Now let’s move on to Wúxī. Wúxī is part of an area that is sometimes called Jiāngnán, that is a geographical and cultural complex around the delta of the river that we call Yangtze in English. As you might imagine from its location, water plays a big part in the lives and culture of this area. It is in Jiāngnán that you can find the best examples of the phenomena of the ‘ water-town’. These are urban developments that took place entirely based around the networks of rivers and canals that flow everywhere through the delta.

In a water-town, houses nestle right up to the waterfront, often backing onto it directly. This was a reflection of the fact that the lives of water-town dwellers entirely revolved around the waterways. Research has shown that before the twentieth century, transport links in Jiāngnán were almost entirely by river or canal with very few roads. These towns prospered on trade carried up and down the watery arteries. Wúxī for example was the heart of a thriving brick and tile industry. From here, construction materials were carried all over China, bringing employment and wealth to local people. People washed their clothes from steps leading down to the river. People lived on diets of fish and fowl sourced from the waterways. Parallel to the rivers and canals were lanes crowded with businesses, busy buying and selling goods and products traded by boat.

A carving shows the importance of the waterways to water-town economics.

And these water-towns are still engines of economic growth today! The new trade is in tourism. It probably wasn’t the intention of the original town designers, but the layout of these water-towns are perfect sites for visitors. Along the waterside itself are the picturesque buildings themselves. In Wúxī the Watertown area is called Huìshān. In Huìshān many of the water front houses have been whitewashed, making for harmony with the flowing water. At night the river area is filled with neon light which reflects in the waves and off of the white screens of the houses to create what is called ‘son et lumiere’ – a sound and light show, which looks intriguingly like the famous Van Gogh painting ‘Starry Night over the Rhone’.

The Huìshān starry night look

Furthermore, these riverside houses and the surrounding lanes are perfect for the favourite Chinese pastime – snacking. We English have our abilities in this area-just think of the sandwiches, pasties, crisps and cakes that we fuel ourselves with. However if snacking was an Olympic event, the Chinese would certainly be in a medal position. The cobbled and charming streets that thread their way parallel to the waterfront are thronged end to end with an inescapable array of 小吃, xiǎochī, or ‘little bites’. There will be local delicacies, national favourites and of course now, an increasing number of international temptations, especially KFC. As I’ve remarked in other blogs, the Chinese people certainly share a sense of wanderlust with we Brits. Amazingly at its peak in 2019, internal travel and tourism earned the Chinese economy over 6.5 billion rmb, about 700 million pounds!

Wúxī tourism and the Van Gogh effect

Let me share with you my favourite Wúxī savoury. I find something called ‘xiǎolóngtāngbāo’ irresistible. xiǎolóngtāngbāo are little parcels of paper thin pastry, containing a filling – meat, seafood or vegetable, which swims in its own little serving of delicious broth. Yummy! Wúxī has its own versions of these and I was able to enjoy them on the visit. The pastry skins are just as light and delicate as xiǎolóngtāngbāo across China, but the Wúxī speciality has a sweeter taste to the soup. The sugary broth makes an interesting contrast to the saltiness of the filling. However I should share with you that in my humble opinion these snacks taste even better with a tiny sprinkling of chilli sauce so that you have a blend of sweet, salt and spicy flavours in one.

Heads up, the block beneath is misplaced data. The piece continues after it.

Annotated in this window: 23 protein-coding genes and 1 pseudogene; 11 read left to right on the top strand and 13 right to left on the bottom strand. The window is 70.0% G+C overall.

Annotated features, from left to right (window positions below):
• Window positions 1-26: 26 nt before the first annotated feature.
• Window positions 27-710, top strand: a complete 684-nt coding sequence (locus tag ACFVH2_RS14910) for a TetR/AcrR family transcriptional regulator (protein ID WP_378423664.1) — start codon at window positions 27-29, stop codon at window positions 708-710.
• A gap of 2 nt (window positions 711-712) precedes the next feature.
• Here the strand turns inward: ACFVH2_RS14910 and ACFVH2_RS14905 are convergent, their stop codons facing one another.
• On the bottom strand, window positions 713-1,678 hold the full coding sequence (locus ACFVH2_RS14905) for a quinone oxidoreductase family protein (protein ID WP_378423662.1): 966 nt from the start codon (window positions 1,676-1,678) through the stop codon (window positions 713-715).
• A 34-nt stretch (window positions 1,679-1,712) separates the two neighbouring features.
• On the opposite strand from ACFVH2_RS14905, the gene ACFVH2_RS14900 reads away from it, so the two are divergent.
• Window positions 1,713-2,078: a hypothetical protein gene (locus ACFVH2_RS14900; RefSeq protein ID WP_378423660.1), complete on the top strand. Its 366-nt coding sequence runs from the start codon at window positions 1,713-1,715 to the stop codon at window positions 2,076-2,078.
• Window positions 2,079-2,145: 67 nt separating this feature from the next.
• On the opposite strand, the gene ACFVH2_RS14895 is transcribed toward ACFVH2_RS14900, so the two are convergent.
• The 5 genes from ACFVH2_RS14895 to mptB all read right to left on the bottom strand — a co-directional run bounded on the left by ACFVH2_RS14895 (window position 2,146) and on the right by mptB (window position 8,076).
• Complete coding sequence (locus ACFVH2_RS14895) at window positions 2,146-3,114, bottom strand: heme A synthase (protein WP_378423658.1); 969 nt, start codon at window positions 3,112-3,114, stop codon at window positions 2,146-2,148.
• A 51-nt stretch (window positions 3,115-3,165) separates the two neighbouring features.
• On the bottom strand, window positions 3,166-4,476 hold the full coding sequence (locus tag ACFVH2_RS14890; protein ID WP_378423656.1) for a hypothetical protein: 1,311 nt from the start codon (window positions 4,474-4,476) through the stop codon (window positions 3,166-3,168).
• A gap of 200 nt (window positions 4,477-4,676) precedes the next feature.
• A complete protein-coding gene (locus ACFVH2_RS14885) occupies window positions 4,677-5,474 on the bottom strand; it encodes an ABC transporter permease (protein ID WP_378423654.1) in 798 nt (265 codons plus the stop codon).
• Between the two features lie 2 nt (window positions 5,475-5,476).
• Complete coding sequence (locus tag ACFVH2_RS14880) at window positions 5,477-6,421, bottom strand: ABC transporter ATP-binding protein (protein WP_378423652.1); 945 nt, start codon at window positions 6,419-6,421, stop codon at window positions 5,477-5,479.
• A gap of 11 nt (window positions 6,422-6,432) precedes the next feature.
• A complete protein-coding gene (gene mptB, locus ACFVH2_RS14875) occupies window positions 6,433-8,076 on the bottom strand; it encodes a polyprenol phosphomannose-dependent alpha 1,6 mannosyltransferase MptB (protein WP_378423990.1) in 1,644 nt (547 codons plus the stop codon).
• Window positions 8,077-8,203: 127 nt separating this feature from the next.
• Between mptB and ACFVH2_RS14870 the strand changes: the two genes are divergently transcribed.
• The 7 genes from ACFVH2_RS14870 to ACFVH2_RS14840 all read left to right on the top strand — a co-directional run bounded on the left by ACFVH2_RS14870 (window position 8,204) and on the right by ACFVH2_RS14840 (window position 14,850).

Wúxī xiǎolóngtāngbāo

There is another shared love between the Chinese people and the British people that I’ve written about before – gardens! You cannot leave Wúxī without visiting at least one of the incredible courtyard gardens that bring green spaces to the town. So come with me now and we’ll visit Jichang garden, in Huìshān ancient town in Wúxī.

The design of this garden is very different from English ideas. English gardens usually create a single landscape so that from a vantage point you can see and appreciate the whole garden. There might be a variety of beds with different plant varieties, but the gardener will work towards an overall harmony that can be appreciated from different viewing points, usually strategically placed seats.

One of the ‘natural’ courtyards of the Jichang garden

The Jichang garden is more like China herself, a complex of different environments, interconnected by a range of intriguing pathways. There is a lake environment, where a range of lush trees and trailing vegetation surround a lake, well stocked with plump fish. To move around, you cross aesthetically designed bridges that cast graceful reflections into the still waters. There is a mountain environment, where roughly hewn rocks have been assembled into narrow mountain passes, with streams cascading through the centre, forcing you to take precarious steps. There is a temple landscape, where the chiming bells and smoky incense of Buddhism harmonise with the complex roots of ancient trees and the mantra of bird song. Each environment is artfully arranged, to look as natural as possible.

Jichang garden water-scape

You can’t help but wonder about the wealth and privilege of the family for whom this garden was originally built. Maybe like me, it will bring to mind the luxuries of the lives of the characters in ‘Hónglóu Mèng’, ‘The Dream of the Red Mansion’, the famous novel written by Cáo Xuěqín in the eighteenth century, describing the mansions and gardens of a wealthy family. And then another thought comes to your mind. Up until the modern China, this garden would have been out of the reach of nearly all of the Chinese people. And now it is the property of everyone, not a few. The garden walls have been broken down and anyone with a few rmb to pay the entrance ticket can enjoy the garden design and take whatever ideas it inspires in them back home with them after their visit.

Gardens like that at Jichang at Wúxī are a practical expression of Chinese poetry and philosophy, art made nature. The seed of it is planted in my mind. How wonderful it would be to have more Chinese style gardens like this in England.

The deep harmony of Chinese garden design

If you haven’t done so already, I hope that one day you might have the chance to visit this beautiful corner of China and experience the Inspiration of connections to the UK yourself. Until then I hope that my article has shared something of the local flavours with you.

The author and his students invite you to enjoy the inspiration of Nánjīng and Wúxī

天下为公’, ‘tiānxià-wéigōng!

( all photos are originals by the author)